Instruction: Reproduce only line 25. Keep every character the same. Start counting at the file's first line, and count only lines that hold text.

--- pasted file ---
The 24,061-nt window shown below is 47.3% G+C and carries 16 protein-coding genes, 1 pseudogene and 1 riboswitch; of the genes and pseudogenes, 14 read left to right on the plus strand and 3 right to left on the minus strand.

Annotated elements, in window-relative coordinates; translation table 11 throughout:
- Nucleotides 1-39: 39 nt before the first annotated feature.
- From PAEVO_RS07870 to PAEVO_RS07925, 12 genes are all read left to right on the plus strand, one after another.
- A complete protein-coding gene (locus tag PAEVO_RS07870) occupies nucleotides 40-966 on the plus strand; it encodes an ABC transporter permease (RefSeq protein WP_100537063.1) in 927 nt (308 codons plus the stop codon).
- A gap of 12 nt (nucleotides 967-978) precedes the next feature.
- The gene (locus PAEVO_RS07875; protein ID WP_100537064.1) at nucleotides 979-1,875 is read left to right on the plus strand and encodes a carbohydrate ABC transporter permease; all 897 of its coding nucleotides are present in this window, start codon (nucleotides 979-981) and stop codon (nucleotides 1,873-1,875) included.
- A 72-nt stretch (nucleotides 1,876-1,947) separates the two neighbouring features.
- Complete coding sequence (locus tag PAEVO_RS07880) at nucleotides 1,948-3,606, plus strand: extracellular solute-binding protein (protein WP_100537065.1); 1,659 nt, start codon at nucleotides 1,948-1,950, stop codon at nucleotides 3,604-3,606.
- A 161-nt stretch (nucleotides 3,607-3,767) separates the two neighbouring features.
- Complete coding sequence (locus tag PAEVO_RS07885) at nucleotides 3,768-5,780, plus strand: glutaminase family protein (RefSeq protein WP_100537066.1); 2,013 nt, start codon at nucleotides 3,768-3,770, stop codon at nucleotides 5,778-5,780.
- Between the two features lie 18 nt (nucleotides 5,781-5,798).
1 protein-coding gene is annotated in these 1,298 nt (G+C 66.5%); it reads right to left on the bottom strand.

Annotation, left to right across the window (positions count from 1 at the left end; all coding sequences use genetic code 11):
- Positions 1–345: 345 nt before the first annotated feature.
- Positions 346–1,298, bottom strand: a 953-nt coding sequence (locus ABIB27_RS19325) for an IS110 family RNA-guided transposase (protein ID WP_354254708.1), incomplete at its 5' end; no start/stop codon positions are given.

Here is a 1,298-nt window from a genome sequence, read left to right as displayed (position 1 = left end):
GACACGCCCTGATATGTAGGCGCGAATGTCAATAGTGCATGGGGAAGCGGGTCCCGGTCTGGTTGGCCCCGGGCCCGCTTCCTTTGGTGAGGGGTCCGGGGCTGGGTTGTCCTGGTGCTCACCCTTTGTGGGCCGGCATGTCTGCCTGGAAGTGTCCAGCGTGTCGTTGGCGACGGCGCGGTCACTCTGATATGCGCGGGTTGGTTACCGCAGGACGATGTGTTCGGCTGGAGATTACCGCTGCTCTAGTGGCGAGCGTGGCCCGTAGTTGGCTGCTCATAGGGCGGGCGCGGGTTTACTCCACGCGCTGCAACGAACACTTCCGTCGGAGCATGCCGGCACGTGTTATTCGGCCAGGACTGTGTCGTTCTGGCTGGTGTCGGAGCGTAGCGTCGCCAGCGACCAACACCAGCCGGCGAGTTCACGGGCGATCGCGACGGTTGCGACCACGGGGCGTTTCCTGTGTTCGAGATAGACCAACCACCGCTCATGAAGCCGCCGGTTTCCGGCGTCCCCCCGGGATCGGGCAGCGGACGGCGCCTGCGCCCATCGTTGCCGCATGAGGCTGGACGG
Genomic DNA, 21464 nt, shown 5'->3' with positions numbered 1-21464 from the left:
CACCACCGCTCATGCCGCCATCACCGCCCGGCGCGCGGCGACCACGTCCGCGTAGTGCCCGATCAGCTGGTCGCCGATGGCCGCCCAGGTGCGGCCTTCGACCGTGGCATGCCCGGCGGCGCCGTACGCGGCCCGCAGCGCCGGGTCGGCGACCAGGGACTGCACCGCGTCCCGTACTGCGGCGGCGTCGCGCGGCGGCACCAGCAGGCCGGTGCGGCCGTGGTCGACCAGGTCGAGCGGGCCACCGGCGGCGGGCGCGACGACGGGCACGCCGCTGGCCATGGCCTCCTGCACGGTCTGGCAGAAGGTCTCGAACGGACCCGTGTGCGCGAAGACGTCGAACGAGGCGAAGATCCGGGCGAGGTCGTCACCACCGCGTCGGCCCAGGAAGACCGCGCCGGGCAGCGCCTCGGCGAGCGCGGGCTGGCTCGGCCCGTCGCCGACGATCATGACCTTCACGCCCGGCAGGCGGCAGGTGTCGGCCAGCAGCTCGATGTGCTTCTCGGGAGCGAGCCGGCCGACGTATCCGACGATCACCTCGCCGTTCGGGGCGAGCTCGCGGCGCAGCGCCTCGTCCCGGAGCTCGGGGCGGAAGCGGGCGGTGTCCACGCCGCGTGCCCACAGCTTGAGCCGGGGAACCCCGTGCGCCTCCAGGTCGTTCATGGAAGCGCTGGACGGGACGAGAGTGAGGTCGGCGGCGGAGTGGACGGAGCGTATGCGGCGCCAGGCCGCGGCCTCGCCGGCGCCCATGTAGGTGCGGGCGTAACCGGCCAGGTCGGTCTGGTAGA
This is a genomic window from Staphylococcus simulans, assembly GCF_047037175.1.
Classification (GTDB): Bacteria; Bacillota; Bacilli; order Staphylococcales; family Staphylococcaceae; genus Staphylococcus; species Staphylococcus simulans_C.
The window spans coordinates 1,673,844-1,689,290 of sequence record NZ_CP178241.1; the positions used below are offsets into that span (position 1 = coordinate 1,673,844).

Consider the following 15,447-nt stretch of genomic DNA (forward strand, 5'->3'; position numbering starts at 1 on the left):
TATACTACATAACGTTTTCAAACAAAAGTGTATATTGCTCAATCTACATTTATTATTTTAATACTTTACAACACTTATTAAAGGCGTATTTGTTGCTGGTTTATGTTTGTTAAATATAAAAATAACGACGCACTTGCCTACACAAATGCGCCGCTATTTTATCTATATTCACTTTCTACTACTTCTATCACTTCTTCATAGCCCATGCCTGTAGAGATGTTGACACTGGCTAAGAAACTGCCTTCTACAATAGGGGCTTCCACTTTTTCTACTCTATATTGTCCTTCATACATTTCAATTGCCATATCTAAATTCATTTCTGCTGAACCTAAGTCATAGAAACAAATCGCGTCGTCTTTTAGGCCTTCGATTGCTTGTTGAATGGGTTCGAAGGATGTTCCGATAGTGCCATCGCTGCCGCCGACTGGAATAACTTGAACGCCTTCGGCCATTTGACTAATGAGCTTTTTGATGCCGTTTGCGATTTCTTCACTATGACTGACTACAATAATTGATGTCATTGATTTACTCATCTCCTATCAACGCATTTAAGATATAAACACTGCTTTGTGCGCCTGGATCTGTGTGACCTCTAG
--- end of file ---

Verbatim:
TATACTACATAACGTTTTCAAACAAAAGTGTATATTGCTCAATCTACATTTATTATTTTAATACTTTACAACACTTATTAAAGGCGTATTTGTTGCTGGTTTATGTTTGTTAAATATAAAAATAACGACGCACTTGCCTACACAAATGCGCCGCTATTTTATCTATATTCACTTTCTACTACTTCTATCACTTCTTCATAGCCCATGCCTGTAGAGATGTTGACACTGGCTAAGAAACTGCCTTCTACAATAGGGGCTTCCACTTTTTCTACTCTATATTGTCCTTCATACATTTCAATTGCCATATCTAAATTCATTTCTGCTGAACCTAAGTCATAGAAACAAATCGCGTCGTCTTTTAGGCCTTCGATTGCTTGTTGAATGGGTTCGAAGGATGTTCCGATAGTGCCATCGCTGCCGCCGACTGGAATAACTTGAACGCCTTCGGCCATTTGACTAATGAGCTTTTTGATGCCGTTTGCGATTTCTTCACTATGACTGACTACAATAATTGATGTCATTGATTTACTCATCTCCTATCAACGCATTTAAGATATAAACACTGCTTTGTGCGCCTGGATCTGTGTGACCTCTAG